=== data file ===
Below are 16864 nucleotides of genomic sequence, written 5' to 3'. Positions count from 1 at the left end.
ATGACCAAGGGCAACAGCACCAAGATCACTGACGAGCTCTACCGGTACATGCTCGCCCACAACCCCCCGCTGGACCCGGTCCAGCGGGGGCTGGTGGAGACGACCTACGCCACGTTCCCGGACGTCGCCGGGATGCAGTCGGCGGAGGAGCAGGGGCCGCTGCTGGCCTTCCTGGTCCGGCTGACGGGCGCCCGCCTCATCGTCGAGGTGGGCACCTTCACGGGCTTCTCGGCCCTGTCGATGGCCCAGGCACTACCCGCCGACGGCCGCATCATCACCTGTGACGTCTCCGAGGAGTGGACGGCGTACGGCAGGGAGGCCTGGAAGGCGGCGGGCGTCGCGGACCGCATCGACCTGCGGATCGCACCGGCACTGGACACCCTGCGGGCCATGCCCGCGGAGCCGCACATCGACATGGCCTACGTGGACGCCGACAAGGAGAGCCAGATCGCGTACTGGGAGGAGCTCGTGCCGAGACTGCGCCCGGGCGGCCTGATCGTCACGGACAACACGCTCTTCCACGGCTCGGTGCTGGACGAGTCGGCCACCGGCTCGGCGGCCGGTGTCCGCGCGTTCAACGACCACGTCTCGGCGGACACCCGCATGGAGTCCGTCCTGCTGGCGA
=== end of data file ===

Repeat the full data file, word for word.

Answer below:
Below are 16864 nucleotides of genomic sequence, written 5' to 3'. Positions count from 1 at the left end.
ATGACCAAGGGCAACAGCACCAAGATCACTGACGAGCTCTACCGGTACATGCTCGCCCACAACCCCCCGCTGGACCCGGTCCAGCGGGGGCTGGTGGAGACGACCTACGCCACGTTCCCGGACGTCGCCGGGATGCAGTCGGCGGAGGAGCAGGGGCCGCTGCTGGCCTTCCTGGTCCGGCTGACGGGCGCCCGCCTCATCGTCGAGGTGGGCACCTTCACGGGCTTCTCGGCCCTGTCGATGGCCCAGGCACTACCCGCCGACGGCCGCATCATCACCTGTGACGTCTCCGAGGAGTGGACGGCGTACGGCAGGGAGGCCTGGAAGGCGGCGGGCGTCGCGGACCGCATCGACCTGCGGATCGCACCGGCACTGGACACCCTGCGGGCCATGCCCGCGGAGCCGCACATCGACATGGCCTACGTGGACGCCGACAAGGAGAGCCAGATCGCGTACTGGGAGGAGCTCGTGCCGAGACTGCGCCCGGGCGGCCTGATCGTCACGGACAACACGCTCTTCCACGGCTCGGTGCTGGACGAGTCGGCCACCGGCTCGGCGGCCGGTGTCCGCGCGTTCAACGACCACGTCTCGGCGGACACCCGCATGGAGTCCGTCCTGCTGGCGA